Milan 2013: Oluce's commitment to customizing -- their "bespoke tailoring".

Oluce bespoke tailoring 08 When something is done well, it looks very easy. Many Italian lighting companies are reacting to the current economic climate, and the reduction of lighting retailers in Italy, by deciding to be more open to contract work. But many of them do not know how to set about doing it.

Oluce came to the same conclusion, but they know exactly how to do it! So, what are they doing?

First, they are making it absolutely clear that they really are interested in making special versions of their lights. They have branded the offer "bespoke tailoring" because this evokes both what they will be doing -- custom pieces, not just "off the peg" -- but also the quality standards of the best tailors. You can read their announcement of the service here.

Then, they created a special area of their stand for the "bespoke tailoring" offer. I've selected the picture at the top of this post because it includes Francesco Rota's fine Canopy pendant light of 2009 . It is really a shot of a table in this special area.

But it did not only have a proper table and chairs (essential though these are). Nor did they just have Coupé 3321s in very unusual colours and metal finishes. They had also  laid out the cloths, finishes and materials you could choose from, as your tailor does his cloths. I counted fourteen paint colours, ten metal finishes, fifty six anodizations, plus marbles, stones...

This was a display set into a wall:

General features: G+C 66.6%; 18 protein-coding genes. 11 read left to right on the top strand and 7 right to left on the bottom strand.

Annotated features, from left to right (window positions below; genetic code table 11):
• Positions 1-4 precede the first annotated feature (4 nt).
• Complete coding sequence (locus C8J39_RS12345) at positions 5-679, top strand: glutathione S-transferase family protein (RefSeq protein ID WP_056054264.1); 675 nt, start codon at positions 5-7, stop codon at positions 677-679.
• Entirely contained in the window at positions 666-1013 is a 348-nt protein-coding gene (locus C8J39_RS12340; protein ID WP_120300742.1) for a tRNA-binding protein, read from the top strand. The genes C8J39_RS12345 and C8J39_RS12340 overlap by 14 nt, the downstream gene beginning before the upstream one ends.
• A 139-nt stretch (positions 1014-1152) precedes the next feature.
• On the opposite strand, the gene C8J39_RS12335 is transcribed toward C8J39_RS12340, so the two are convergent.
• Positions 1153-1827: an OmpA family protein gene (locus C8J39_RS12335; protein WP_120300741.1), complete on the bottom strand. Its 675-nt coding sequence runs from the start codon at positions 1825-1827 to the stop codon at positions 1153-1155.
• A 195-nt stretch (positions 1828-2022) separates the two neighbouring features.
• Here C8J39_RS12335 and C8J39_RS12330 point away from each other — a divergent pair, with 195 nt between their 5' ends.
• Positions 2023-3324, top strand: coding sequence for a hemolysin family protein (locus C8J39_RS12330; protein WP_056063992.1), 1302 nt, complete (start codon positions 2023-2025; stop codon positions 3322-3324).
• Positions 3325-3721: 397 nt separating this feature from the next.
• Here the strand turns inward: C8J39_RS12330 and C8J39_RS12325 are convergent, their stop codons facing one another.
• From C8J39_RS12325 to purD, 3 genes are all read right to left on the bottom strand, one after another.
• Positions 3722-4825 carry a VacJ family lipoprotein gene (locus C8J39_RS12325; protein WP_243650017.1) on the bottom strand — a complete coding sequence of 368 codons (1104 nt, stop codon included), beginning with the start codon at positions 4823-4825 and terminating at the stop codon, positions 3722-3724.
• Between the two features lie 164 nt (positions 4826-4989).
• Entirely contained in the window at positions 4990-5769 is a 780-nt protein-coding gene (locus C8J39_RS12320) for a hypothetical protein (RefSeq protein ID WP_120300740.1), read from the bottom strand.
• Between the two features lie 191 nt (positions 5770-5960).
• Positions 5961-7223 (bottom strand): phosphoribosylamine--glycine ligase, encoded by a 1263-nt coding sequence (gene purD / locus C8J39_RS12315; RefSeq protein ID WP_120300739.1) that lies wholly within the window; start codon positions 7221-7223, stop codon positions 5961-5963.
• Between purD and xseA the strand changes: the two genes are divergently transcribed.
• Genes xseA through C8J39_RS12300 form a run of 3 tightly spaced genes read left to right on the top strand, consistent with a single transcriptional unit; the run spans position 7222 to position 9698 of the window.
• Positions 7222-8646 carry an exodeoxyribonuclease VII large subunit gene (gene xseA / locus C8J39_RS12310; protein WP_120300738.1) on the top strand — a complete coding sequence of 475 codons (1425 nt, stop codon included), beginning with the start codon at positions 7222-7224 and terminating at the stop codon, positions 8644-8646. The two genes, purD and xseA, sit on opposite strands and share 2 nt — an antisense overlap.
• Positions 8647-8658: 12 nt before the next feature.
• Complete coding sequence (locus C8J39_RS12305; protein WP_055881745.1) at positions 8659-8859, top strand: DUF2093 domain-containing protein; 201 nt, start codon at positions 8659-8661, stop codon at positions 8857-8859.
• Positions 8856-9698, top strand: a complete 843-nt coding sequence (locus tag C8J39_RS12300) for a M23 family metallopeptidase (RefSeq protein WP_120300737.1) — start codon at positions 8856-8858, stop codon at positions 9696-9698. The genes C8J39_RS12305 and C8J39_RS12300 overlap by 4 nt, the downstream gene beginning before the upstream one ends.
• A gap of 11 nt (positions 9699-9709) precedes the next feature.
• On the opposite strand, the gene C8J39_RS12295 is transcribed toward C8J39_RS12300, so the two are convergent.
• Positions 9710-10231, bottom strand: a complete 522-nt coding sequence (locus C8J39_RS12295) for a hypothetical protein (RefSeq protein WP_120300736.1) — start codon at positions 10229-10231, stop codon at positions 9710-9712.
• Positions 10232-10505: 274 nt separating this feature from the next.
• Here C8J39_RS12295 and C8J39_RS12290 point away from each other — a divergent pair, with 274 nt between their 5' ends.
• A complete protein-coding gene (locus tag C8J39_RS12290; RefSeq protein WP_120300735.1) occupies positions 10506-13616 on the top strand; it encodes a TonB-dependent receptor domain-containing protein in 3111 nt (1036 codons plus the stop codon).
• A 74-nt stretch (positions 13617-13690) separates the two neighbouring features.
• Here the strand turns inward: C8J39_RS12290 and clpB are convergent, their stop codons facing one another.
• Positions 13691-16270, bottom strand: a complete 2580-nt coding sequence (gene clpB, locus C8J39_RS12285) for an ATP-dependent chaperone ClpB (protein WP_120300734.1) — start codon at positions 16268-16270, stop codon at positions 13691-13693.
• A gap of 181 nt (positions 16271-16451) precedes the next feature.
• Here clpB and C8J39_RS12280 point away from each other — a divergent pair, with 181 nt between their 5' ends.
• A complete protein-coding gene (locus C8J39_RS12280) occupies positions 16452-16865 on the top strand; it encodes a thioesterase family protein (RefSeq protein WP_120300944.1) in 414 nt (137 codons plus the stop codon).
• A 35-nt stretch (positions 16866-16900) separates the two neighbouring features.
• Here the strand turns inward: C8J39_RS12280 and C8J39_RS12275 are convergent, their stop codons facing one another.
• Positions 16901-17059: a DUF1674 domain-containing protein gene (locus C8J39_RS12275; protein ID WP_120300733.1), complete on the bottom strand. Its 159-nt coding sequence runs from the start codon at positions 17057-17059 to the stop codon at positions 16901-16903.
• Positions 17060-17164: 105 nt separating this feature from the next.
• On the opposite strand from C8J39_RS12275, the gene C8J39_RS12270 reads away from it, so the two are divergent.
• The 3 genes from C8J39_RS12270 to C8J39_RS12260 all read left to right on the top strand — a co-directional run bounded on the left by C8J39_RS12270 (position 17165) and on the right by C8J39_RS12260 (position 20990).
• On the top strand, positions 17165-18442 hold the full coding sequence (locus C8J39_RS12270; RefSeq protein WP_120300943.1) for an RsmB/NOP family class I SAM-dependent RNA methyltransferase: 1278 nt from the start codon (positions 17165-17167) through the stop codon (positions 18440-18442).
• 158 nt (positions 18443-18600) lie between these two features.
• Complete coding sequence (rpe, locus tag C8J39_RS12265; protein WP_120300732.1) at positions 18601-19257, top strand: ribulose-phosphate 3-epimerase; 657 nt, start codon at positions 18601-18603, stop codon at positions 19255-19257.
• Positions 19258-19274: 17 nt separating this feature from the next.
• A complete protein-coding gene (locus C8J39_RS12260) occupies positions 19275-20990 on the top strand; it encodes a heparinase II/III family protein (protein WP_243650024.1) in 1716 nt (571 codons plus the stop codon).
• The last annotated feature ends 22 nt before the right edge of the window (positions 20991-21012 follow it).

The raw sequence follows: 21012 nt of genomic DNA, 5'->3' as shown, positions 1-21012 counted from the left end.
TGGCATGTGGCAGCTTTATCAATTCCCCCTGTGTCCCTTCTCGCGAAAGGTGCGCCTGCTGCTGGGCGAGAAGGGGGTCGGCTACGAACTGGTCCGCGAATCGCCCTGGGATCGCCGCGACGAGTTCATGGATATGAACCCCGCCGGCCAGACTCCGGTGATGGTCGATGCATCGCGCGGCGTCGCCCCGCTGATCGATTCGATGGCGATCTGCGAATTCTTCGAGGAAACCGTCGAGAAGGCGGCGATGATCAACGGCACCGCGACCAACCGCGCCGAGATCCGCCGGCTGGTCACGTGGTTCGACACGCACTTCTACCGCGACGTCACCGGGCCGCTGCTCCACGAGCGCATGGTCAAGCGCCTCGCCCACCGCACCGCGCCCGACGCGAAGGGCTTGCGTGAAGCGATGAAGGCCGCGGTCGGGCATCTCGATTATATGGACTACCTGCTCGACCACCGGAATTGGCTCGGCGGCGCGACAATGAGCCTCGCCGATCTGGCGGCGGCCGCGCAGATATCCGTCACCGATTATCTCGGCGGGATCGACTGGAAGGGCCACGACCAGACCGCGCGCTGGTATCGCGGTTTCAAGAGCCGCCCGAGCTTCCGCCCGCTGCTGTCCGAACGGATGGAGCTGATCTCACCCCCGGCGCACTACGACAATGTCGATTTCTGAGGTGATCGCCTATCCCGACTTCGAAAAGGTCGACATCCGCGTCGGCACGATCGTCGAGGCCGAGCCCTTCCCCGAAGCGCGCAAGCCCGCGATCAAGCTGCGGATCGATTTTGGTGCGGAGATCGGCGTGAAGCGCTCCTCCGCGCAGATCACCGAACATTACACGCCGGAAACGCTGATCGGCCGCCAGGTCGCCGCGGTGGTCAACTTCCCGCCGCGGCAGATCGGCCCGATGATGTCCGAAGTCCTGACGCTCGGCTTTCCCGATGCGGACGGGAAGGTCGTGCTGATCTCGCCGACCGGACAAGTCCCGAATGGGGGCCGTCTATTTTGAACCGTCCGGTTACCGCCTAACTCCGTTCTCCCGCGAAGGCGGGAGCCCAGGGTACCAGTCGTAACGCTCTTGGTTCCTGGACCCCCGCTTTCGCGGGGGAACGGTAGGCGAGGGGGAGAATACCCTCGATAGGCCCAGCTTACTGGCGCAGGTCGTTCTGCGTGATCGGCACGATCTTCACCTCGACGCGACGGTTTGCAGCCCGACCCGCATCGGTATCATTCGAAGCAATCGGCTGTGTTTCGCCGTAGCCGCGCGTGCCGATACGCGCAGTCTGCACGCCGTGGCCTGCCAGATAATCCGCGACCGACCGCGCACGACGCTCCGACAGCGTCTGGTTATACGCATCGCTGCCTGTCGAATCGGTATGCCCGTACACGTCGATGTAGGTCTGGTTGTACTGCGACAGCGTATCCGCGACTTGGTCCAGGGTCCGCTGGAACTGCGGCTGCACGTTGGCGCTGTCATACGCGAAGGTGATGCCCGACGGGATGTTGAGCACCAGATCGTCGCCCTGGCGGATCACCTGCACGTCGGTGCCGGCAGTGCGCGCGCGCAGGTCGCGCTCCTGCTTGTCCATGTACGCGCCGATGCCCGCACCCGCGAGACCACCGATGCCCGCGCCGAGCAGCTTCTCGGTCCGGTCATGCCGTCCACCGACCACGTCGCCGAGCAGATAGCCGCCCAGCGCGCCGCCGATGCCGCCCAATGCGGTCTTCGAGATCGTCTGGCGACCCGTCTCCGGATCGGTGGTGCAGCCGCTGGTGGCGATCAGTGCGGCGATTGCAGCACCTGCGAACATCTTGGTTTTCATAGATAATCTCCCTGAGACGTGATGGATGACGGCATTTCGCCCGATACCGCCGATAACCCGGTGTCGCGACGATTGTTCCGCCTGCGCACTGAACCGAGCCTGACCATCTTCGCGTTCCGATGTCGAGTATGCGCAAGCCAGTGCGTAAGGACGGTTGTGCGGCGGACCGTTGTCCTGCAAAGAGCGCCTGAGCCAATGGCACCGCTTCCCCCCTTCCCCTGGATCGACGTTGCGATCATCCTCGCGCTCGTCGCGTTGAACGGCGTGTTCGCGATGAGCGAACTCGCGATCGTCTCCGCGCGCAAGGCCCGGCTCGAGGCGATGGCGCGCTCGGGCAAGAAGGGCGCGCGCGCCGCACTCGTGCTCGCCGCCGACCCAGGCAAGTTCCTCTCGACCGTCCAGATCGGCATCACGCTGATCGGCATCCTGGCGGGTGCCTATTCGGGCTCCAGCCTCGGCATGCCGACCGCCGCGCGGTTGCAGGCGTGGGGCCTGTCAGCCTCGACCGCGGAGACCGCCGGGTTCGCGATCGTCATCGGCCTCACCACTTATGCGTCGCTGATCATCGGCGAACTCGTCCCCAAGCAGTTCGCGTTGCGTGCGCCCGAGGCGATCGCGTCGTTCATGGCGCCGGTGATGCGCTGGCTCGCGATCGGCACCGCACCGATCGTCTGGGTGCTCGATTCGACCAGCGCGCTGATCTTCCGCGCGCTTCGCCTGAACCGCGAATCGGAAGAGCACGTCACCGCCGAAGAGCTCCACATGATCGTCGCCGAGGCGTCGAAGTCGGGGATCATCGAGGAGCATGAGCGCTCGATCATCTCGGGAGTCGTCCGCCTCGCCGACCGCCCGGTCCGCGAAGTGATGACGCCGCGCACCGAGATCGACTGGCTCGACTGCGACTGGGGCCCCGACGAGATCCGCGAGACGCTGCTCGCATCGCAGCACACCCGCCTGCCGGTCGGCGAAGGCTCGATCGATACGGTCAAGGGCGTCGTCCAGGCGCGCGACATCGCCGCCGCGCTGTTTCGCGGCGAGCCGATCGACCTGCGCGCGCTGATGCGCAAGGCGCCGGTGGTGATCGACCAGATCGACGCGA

Oluce bespoke tailoring wall display

And here, samples are under glass set into a large table:

Oluce bespoke tailoring table display

Oluce bespoke tailoring display at Euroluce


Oluce bespoke tailoring fabrics

plus leathers:

Oluce bespoke tailoring customization service fabrics

and other materials:

Oluce bespoke tailoring specials

So, not only is Oluce making it clear that they welcome requests for specials, they are also making it as easy as possible for the specifier to find the exact colour, finish and material that they would like. They can put the samples together to see if a paint really does work with a particular metal finish.

Well, they could do these things in the area of the stand during Euroluce that was dedicated to "bespoke tailoring", but that show is now over. What will be particularly interesting to Cameron Peters Fine Lighting, as the only professional service supporting interior designers when they specify lighting, is how this will work day-to-day, in practice, in London.

So their solution is simple. Obvious, maybe. But no other lighting maker has approached customization this way before. Well done, Oluce.

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